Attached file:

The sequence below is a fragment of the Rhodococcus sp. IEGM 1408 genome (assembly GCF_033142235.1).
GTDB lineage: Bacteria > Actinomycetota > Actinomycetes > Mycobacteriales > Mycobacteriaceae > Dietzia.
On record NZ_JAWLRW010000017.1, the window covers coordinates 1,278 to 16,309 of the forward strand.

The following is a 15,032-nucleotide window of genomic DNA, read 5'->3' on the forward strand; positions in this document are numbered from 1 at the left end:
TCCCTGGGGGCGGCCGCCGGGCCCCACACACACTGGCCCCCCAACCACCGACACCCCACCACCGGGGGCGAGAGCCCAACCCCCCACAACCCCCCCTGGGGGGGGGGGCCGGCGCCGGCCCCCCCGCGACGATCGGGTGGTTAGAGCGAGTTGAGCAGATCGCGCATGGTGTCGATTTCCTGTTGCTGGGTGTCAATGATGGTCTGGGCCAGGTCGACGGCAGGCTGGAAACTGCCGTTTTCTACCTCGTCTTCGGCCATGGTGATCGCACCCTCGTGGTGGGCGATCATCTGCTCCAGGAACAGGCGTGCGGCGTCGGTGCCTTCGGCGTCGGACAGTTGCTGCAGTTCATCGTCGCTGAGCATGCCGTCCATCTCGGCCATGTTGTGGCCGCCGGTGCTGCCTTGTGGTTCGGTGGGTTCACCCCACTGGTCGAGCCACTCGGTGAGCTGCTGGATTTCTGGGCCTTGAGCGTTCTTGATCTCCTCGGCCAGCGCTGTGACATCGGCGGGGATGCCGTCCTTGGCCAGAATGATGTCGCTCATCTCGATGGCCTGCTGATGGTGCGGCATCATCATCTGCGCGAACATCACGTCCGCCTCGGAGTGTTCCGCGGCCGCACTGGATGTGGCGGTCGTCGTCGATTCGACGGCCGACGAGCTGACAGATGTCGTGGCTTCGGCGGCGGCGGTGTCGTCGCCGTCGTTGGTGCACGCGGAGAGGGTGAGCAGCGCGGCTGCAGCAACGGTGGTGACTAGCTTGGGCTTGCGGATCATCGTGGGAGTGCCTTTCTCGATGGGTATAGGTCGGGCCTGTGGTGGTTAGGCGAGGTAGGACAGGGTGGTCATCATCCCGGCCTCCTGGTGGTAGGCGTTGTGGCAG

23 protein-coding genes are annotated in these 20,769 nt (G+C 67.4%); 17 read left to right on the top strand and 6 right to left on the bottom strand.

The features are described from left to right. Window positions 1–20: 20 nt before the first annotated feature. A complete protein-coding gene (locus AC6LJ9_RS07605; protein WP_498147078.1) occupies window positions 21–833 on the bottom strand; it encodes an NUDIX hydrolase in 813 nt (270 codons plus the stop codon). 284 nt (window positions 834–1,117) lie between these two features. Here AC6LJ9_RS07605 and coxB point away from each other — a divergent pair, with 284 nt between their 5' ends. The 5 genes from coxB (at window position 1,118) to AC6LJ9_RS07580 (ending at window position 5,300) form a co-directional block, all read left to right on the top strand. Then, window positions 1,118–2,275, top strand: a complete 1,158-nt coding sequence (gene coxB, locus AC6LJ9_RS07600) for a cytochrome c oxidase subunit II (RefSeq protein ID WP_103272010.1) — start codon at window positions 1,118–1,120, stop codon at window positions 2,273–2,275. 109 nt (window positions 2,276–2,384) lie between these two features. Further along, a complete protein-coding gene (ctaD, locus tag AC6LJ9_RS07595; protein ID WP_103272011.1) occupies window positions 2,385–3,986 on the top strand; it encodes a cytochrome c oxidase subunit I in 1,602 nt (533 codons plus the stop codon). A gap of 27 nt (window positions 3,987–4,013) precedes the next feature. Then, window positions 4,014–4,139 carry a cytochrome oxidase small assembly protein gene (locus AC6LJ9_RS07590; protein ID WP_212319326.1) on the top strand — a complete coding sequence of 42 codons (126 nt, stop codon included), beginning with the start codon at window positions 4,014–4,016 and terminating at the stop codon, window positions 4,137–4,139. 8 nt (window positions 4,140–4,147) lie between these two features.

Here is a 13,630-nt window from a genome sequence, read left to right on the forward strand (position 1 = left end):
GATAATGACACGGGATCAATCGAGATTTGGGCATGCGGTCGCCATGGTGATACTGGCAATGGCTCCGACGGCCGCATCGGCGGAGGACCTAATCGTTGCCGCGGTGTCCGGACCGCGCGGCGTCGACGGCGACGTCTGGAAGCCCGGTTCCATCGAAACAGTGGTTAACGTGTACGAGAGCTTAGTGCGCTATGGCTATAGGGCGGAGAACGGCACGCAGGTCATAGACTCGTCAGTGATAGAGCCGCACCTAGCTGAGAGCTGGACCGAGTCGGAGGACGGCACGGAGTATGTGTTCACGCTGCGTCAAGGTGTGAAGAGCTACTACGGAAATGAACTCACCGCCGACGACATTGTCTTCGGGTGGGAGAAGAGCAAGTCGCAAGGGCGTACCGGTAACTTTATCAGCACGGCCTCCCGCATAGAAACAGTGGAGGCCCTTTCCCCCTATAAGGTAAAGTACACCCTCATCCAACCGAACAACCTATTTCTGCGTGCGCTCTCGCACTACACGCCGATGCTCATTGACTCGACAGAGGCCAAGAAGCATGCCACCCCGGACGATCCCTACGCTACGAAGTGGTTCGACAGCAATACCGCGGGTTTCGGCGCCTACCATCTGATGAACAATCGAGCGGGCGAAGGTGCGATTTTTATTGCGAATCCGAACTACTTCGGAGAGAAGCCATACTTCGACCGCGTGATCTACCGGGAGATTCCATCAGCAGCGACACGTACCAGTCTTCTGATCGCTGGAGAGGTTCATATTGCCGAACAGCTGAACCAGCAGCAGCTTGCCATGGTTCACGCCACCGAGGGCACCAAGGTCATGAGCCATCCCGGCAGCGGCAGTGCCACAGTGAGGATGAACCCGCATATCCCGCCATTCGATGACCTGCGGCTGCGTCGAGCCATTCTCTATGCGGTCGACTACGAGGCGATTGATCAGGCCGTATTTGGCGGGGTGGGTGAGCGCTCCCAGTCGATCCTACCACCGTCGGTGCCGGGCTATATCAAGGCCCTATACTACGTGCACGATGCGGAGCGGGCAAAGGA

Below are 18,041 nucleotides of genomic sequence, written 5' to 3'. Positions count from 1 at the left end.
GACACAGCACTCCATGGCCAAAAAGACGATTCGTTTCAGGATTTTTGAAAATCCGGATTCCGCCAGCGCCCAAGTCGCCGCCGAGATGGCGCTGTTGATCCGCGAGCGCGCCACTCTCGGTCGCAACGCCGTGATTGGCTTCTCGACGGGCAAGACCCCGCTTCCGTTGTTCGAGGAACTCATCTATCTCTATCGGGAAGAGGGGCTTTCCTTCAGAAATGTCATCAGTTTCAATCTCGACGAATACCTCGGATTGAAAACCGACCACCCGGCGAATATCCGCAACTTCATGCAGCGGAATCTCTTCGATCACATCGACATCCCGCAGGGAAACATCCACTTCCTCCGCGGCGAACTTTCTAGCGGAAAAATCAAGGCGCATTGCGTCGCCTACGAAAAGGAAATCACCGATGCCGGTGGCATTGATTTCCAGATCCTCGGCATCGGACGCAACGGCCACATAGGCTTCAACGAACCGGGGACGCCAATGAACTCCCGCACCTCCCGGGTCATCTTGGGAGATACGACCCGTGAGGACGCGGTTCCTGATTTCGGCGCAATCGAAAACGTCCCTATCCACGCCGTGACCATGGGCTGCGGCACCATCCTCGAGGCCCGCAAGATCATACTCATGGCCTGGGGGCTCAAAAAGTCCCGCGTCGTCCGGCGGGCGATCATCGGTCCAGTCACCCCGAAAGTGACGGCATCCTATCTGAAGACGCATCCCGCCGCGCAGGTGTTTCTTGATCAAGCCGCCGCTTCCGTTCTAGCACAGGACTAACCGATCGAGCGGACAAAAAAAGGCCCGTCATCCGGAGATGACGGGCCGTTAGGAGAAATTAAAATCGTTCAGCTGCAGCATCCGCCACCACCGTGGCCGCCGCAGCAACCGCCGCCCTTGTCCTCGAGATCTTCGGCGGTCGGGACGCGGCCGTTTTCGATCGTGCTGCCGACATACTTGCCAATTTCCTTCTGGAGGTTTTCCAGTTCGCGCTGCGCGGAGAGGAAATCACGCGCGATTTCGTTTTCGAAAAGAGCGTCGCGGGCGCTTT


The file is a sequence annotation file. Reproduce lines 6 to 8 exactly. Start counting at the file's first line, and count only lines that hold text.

23 protein-coding genes are annotated in these 20,769 nt (G+C 67.4%); 17 read left to right on the top strand and 6 right to left on the bottom strand.

The features are described from left to right. Window positions 1–20: 20 nt before the first annotated feature. A complete protein-coding gene (locus AC6LJ9_RS07605; protein WP_498147078.1) occupies window positions 21–833 on the bottom strand; it encodes an NUDIX hydrolase in 813 nt (270 codons plus the stop codon). 284 nt (window positions 834–1,117) lie between these two features. Here AC6LJ9_RS07605 and coxB point away from each other — a divergent pair, with 284 nt between their 5' ends. The 5 genes from coxB (at window position 1,118) to AC6LJ9_RS07580 (ending at window position 5,300) form a co-directional block, all read left to right on the top strand. Then, window positions 1,118–2,275, top strand: a complete 1,158-nt coding sequence (gene coxB, locus AC6LJ9_RS07600) for a cytochrome c oxidase subunit II (RefSeq protein ID WP_103272010.1) — start codon at window positions 1,118–1,120, stop codon at window positions 2,273–2,275. 109 nt (window positions 2,276–2,384) lie between these two features. Further along, a complete protein-coding gene (ctaD, locus tag AC6LJ9_RS07595; protein ID WP_103272011.1) occupies window positions 2,385–3,986 on the top strand; it encodes a cytochrome c oxidase subunit I in 1,602 nt (533 codons plus the stop codon). A gap of 27 nt (window positions 3,987–4,013) precedes the next feature. Then, window positions 4,014–4,139 carry a cytochrome oxidase small assembly protein gene (locus AC6LJ9_RS07590; protein ID WP_212319326.1) on the top strand — a complete coding sequence of 42 codons (126 nt, stop codon included), beginning with the start codon at window positions 4,014–4,016 and terminating at the stop codon, window positions 4,137–4,139. 8 nt (window positions 4,140–4,147) lie between these two features.

Here is a 13,630-nt window from a genome sequence, read left to right on the forward strand (position 1 = left end):